Peter North

Pete North is Reader in Alternative Economies at the University of Liverpool. He gained his BA in History and Politics in 1984. After a few years working for the Departments of Employment, Trade and Industry, and Environment, he gained his MA in Peace Studies from the University of Bradford (1993) and his PhD from the School for Advanced Urban Studies at the University of Bristol (1997). He was a post-doctoral Research Associate at the University of Sheffield (1996-7). Between 1997 and 2002 he was Senior Research Fellow at the Local Economy Policy Unit at South Bank University. He joined the University of Liverpool in 2002. His research focuses on: (1) the transition to a low carbon economy that combines prosperity and equality with what we need to do to avoid dangerous climate change and economic crisis; (2) the politics of climate change and ecologically-focused social movements engaged in struggles about the implications of anthropogenic climate change and resource constraints for both humans and the wider ecosystems upon which we depend; and, (3) given that after the upheavals of 1989 and the fall of the Soviet Union we seem to have some consensus that a purely state-controlled economy is both bureaucratically sluggish and destructive of individual freedom, how can we get the balance between state and market right?  What forms of market-based economic activities can provide prosperity with justice in the anthropocene? Can we envisage and create new social and solidarity economies that rethink markets working to new, more socially just rhythms, that include those capitalism leaves behind.  Indeed, are markets always ‘capitalist’, and exploitative?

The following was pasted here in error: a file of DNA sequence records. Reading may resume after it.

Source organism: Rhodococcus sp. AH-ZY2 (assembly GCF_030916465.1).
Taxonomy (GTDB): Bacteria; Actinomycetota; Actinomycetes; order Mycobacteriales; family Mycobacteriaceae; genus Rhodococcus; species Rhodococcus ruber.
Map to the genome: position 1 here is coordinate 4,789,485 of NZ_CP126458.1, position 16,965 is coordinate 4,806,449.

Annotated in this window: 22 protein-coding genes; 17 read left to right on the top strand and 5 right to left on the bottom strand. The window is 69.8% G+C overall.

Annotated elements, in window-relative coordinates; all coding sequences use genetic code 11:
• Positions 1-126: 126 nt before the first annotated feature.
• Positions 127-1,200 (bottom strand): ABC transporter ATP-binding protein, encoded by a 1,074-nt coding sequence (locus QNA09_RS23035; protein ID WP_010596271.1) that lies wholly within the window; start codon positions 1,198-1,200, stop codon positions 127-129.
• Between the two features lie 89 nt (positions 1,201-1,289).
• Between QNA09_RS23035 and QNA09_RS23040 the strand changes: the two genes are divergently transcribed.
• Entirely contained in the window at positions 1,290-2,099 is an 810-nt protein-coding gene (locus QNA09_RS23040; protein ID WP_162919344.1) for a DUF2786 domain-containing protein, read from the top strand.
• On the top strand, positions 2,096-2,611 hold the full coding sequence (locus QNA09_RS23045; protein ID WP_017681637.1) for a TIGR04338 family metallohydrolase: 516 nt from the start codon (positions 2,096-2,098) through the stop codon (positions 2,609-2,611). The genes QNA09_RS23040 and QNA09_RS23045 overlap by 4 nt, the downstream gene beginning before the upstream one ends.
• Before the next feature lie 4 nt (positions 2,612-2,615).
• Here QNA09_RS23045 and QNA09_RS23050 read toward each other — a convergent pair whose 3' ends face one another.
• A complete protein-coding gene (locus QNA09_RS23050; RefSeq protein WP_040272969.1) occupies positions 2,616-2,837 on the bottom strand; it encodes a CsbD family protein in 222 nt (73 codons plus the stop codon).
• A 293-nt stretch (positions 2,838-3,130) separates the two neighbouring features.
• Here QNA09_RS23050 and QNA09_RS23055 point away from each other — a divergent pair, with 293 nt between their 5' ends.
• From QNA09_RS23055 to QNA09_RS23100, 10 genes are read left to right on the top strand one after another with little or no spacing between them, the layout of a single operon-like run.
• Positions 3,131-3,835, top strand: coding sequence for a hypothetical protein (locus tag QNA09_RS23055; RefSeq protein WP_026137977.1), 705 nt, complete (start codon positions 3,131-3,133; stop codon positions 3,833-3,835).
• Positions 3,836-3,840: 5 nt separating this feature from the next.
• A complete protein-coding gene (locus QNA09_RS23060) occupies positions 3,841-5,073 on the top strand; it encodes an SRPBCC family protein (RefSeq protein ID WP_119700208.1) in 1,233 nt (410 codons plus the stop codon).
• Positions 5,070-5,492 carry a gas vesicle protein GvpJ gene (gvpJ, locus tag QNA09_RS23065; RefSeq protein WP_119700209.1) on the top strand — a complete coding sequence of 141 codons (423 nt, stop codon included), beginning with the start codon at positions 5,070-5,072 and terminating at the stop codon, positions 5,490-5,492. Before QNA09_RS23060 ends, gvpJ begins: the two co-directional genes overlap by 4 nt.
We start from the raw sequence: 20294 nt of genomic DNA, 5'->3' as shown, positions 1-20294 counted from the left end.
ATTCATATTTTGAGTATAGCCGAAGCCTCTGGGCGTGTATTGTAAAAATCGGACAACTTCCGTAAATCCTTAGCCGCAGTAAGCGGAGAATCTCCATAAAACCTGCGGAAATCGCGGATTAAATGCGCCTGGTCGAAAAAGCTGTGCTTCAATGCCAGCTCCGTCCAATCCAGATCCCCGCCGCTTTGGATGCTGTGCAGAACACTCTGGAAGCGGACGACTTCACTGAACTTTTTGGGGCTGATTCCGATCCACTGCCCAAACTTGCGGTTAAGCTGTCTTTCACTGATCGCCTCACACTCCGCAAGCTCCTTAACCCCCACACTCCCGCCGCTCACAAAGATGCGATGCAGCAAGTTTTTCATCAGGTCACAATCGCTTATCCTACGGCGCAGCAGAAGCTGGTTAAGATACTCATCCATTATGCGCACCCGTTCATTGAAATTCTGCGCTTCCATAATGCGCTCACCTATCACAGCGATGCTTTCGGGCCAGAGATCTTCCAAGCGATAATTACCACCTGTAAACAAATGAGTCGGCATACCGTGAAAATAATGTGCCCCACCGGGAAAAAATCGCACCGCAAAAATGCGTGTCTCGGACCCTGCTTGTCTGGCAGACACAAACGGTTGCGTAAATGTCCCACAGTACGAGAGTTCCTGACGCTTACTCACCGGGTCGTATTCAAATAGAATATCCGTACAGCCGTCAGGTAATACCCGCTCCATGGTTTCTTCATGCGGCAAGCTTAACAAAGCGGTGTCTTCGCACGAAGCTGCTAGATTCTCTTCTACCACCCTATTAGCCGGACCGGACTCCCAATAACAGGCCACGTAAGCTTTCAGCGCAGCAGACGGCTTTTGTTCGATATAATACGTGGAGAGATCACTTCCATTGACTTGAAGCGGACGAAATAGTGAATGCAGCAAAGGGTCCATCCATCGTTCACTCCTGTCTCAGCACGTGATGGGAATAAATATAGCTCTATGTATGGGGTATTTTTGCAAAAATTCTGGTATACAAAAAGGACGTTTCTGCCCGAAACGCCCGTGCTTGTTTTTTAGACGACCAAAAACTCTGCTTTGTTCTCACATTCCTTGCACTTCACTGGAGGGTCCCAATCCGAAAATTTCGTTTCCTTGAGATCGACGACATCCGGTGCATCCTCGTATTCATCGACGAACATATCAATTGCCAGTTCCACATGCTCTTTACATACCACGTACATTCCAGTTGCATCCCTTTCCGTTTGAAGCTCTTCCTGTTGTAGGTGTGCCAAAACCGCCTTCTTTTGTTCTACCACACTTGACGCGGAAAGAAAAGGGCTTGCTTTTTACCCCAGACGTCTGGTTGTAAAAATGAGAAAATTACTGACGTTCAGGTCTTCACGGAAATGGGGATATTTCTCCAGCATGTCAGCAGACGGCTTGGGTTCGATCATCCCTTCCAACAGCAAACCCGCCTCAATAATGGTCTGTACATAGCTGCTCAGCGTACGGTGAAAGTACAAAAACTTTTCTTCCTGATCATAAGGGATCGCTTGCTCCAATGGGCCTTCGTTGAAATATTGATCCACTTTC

Related Sessions
Friday 6 November 2015, 19.30 Ullet Road Unitarian Church, 57 Ullet Rd, Liverpool L17 2AA

Multinationals: curse or blessing for the developing world?

"Five debates a day sounds a bit daunting beforehand, but I really loved it. The speakers are so knowledgeable and passionate about their chosen topic, and the amount of time dedicated to questions from the audience was great as it really brought in alternative views."
Exeter University student

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